What about the nasty old "D__TH TO AM___CA written on a baggie? Is that cool to just pass through? (I couldn't even make myself type the full words, obviously.) P.S. Yesterday I thought this baggie thing was going to be easy!

Last edited by kaukau; Sep 26, 06 at 6:21 pm
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Old Sep 26, 06, 6:20 pm   #36
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Quote:
Originally Posted by kaukau
Good. Still tough if "nobody" except OP heard anything about "You ain't got no 1st ammendment rights in here."
It would be clear from the facts that the passenger was detained for excercising his first-amendment right. What a TSO did or didn't say has no bearing-- the (documentable) fact that he was detained with illegal cause is a clear violation-- I don't see what you're getting at here.
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Old Sep 26, 06, 6:23 pm   #37
  
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Quote:
Originally Posted by Ari
It would be clear from the facts that the passenger was detained for excercising his first-amendment right. What a TSO did or didn't say has no bearing-- the (documentable) fact that he was detained with illegal cause is a clear violation-- I don't see what you're getting at here.
The fact that it's difficult and expensive to prove constitutional rights cases, unless the ACLU thinks this one really has something going for it.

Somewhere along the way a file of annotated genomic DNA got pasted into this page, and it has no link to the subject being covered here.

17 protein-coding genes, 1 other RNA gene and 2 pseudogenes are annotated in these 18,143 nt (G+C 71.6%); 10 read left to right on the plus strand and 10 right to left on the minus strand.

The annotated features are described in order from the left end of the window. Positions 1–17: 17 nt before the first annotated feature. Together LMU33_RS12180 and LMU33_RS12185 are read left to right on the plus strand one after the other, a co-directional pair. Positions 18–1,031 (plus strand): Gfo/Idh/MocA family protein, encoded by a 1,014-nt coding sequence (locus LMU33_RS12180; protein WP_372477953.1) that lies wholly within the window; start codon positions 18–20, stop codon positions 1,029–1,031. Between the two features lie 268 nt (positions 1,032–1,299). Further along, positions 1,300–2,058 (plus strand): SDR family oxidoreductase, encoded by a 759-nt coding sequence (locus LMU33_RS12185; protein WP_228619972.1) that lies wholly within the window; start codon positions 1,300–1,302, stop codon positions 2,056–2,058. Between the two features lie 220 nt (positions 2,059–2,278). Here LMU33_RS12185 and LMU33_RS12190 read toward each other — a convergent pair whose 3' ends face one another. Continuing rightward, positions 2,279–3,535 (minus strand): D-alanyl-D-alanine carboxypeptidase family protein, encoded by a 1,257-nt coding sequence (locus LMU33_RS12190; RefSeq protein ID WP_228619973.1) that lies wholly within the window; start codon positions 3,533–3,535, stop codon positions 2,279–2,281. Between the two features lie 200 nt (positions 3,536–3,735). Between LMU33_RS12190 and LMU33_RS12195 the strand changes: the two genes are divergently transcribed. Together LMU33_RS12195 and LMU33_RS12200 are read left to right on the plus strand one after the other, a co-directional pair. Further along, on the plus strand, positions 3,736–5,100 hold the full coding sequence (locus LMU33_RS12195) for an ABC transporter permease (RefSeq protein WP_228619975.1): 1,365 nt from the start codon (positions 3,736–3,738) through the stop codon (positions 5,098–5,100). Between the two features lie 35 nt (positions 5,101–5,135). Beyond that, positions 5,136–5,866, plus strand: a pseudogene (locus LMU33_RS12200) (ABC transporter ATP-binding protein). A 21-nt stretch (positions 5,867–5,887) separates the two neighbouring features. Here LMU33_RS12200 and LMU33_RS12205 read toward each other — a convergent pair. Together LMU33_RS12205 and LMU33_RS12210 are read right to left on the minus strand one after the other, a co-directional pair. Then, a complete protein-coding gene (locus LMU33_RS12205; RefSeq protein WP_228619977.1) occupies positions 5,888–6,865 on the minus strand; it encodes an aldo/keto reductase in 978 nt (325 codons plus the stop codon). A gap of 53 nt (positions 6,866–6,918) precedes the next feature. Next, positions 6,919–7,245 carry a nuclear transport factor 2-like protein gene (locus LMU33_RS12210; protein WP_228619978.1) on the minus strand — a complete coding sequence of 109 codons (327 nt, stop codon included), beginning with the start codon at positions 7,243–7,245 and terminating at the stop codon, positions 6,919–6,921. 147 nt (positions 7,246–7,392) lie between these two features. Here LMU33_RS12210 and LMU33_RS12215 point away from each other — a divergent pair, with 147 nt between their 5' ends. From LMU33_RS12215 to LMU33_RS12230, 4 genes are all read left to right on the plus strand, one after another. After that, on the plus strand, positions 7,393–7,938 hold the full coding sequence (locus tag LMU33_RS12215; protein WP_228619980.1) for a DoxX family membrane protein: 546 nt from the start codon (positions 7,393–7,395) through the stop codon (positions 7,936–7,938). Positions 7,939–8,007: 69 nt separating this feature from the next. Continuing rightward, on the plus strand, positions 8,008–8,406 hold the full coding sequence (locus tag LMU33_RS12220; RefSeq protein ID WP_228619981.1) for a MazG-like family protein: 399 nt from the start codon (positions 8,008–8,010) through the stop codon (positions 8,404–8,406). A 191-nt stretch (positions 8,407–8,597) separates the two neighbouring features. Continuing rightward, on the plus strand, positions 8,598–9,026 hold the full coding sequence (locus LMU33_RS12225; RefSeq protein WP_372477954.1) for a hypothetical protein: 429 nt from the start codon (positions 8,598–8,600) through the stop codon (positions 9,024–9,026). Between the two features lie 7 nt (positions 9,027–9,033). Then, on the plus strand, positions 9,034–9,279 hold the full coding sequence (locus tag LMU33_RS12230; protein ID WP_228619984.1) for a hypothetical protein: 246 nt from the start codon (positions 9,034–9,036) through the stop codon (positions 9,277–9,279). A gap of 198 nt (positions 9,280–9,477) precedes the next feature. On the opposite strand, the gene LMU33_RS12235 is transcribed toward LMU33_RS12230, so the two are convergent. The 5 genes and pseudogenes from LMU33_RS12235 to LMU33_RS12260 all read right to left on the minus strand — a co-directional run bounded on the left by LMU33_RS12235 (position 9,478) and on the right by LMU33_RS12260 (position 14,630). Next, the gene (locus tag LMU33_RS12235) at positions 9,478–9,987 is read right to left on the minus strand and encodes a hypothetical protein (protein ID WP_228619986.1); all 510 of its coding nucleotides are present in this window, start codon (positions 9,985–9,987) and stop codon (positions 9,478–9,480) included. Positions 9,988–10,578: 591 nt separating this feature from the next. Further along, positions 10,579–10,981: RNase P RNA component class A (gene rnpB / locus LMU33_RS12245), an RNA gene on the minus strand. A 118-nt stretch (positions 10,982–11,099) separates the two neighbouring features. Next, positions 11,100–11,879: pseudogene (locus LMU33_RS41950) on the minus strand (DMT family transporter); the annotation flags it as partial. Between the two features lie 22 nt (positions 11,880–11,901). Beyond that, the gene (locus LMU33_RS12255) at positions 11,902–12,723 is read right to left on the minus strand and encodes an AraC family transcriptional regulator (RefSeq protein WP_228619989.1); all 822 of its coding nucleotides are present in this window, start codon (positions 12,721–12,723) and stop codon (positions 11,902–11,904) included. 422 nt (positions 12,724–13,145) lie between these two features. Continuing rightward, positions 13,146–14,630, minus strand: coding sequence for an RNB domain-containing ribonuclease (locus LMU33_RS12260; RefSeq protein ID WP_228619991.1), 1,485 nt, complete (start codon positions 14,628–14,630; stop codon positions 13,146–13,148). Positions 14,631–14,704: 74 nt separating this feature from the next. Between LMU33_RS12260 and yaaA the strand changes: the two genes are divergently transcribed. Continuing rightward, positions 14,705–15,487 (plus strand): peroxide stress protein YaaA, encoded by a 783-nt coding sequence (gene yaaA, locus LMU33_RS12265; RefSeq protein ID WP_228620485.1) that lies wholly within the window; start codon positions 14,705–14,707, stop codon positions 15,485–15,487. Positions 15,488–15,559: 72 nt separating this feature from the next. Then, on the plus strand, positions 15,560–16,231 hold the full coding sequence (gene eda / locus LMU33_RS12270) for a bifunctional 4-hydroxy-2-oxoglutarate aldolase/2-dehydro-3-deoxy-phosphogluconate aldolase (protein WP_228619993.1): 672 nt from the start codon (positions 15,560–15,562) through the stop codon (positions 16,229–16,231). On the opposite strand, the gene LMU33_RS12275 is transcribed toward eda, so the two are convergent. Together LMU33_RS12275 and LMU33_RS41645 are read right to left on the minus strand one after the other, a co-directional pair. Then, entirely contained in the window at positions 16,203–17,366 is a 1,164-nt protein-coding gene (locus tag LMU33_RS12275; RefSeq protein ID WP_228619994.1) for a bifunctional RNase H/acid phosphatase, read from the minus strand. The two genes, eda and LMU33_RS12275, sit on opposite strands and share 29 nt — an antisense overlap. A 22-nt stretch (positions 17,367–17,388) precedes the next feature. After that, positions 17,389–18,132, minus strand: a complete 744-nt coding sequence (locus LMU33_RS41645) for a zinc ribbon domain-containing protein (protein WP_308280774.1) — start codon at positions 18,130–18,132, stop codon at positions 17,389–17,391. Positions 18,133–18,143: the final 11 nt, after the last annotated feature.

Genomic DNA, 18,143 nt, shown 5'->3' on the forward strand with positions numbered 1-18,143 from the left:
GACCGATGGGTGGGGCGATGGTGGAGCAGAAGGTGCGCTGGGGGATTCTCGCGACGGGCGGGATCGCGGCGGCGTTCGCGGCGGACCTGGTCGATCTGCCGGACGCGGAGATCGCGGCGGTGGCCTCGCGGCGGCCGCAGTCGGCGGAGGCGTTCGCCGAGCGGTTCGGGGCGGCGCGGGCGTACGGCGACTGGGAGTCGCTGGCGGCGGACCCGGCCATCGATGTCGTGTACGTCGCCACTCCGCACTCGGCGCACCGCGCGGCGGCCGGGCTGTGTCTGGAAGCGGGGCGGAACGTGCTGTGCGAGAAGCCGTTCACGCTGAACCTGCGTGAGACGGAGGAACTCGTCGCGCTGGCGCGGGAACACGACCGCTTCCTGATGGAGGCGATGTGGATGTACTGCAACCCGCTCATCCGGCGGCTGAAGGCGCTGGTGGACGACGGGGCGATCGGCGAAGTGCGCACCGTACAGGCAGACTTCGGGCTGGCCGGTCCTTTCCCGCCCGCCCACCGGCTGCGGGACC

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Old Sep 26, 06, 6:24 pm   #38
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Quote:
Originally Posted by kaukau
Good. Still tough if "nobody" except OP heard anything about "You ain't got no 1st ammendment rights in here."
Civil suits have been won on less -- including suits against harassment for benign political commentary. And of course there is always the "trial by public opinion" ... and, often enough, all it takes is some concentrated interests to prevail.
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Old Sep 26, 06, 6:29 pm   #39
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Quote:
Originally Posted by kaukau
The fact that it's hard and expensive to prove constitutional rights cases, unless the ACLU thinks this one really has something going for it.
Do you think the freedom of easy political expression isn't worth defending? If you think it's worth defending, perhaps your donation check to the ACLU has been signed? If defending easy political expression is expensive, then defending much tougher, more controversial political expression will be even more costly. That's why it's best to nip this in the bud before the TSA stands for Thought Security Agency. (DHS is already trying to get there via proxy measures. ) It'll be a lot more costly to resolve later.

Last edited by GUWonder; Sep 26, 06 at 6:34 pm
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Old Sep 26, 06, 6:30 pm   #40
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I recall a couple of years ago that a couple had put a similar written comment about the TSA in their checked luggage. An irate TSA agent doing baggage inspection took their note and "reprimanded" the travelers in writing on their nots and put it back in their luggage. The travelers sued or otherwise complained. (I think it did get to court somewhere.) They won a weak apology from the resident TSA spokeshole.